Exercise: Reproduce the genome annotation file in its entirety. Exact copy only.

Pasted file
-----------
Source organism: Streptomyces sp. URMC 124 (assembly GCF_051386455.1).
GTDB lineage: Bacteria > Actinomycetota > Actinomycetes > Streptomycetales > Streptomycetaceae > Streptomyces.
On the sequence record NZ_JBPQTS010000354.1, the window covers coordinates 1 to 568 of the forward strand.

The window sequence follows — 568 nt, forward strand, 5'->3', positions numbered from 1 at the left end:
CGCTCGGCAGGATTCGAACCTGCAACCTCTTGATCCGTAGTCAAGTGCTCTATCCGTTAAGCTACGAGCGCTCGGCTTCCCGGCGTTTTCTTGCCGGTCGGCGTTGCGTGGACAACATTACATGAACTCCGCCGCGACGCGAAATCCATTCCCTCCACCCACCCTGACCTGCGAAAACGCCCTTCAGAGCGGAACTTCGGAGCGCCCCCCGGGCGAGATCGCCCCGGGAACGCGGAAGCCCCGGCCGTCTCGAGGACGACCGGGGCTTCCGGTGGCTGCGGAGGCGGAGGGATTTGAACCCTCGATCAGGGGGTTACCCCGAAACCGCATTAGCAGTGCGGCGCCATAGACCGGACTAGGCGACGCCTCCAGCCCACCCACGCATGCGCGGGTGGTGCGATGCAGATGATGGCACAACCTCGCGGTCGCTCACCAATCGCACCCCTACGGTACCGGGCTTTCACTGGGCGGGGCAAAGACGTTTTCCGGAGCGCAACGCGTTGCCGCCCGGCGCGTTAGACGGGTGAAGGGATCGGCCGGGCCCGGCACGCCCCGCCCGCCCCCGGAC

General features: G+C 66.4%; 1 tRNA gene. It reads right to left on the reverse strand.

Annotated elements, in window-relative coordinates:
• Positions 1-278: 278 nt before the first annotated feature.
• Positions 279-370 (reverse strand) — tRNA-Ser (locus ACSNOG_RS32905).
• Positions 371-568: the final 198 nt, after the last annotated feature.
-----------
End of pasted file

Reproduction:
Source organism: Streptomyces sp. URMC 124 (assembly GCF_051386455.1).
GTDB lineage: Bacteria > Actinomycetota > Actinomycetes > Streptomycetales > Streptomycetaceae > Streptomyces.
On the sequence record NZ_JBPQTS010000354.1, the window covers coordinates 1 to 568 of the forward strand.

The window sequence follows — 568 nt, forward strand, 5'->3', positions numbered from 1 at the left end:
CGCTCGGCAGGATTCGAACCTGCAACCTCTTGATCCGTAGTCAAGTGCTCTATCCGTTAAGCTACGAGCGCTCGGCTTCCCGGCGTTTTCTTGCCGGTCGGCGTTGCGTGGACAACATTACATGAACTCCGCCGCGACGCGAAATCCATTCCCTCCACCCACCCTGACCTGCGAAAACGCCCTTCAGAGCGGAACTTCGGAGCGCCCCCCGGGCGAGATCGCCCCGGGAACGCGGAAGCCCCGGCCGTCTCGAGGACGACCGGGGCTTCCGGTGGCTGCGGAGGCGGAGGGATTTGAACCCTCGATCAGGGGGTTACCCCGAAACCGCATTAGCAGTGCGGCGCCATAGACCGGACTAGGCGACGCCTCCAGCCCACCCACGCATGCGCGGGTGGTGCGATGCAGATGATGGCACAACCTCGCGGTCGCTCACCAATCGCACCCCTACGGTACCGGGCTTTCACTGGGCGGGGCAAAGACGTTTTCCGGAGCGCAACGCGTTGCCGCCCGGCGCGTTAGACGGGTGAAGGGATCGGCCGGGCCCGGCACGCCCCGCCCGCCCCCGGAC

General features: G+C 66.4%; 1 tRNA gene. It reads right to left on the reverse strand.

Annotated elements, in window-relative coordinates:
• Positions 1-278: 278 nt before the first annotated feature.
• Positions 279-370 (reverse strand) — tRNA-Ser (locus ACSNOG_RS32905).
• Positions 371-568: the final 198 nt, after the last annotated feature.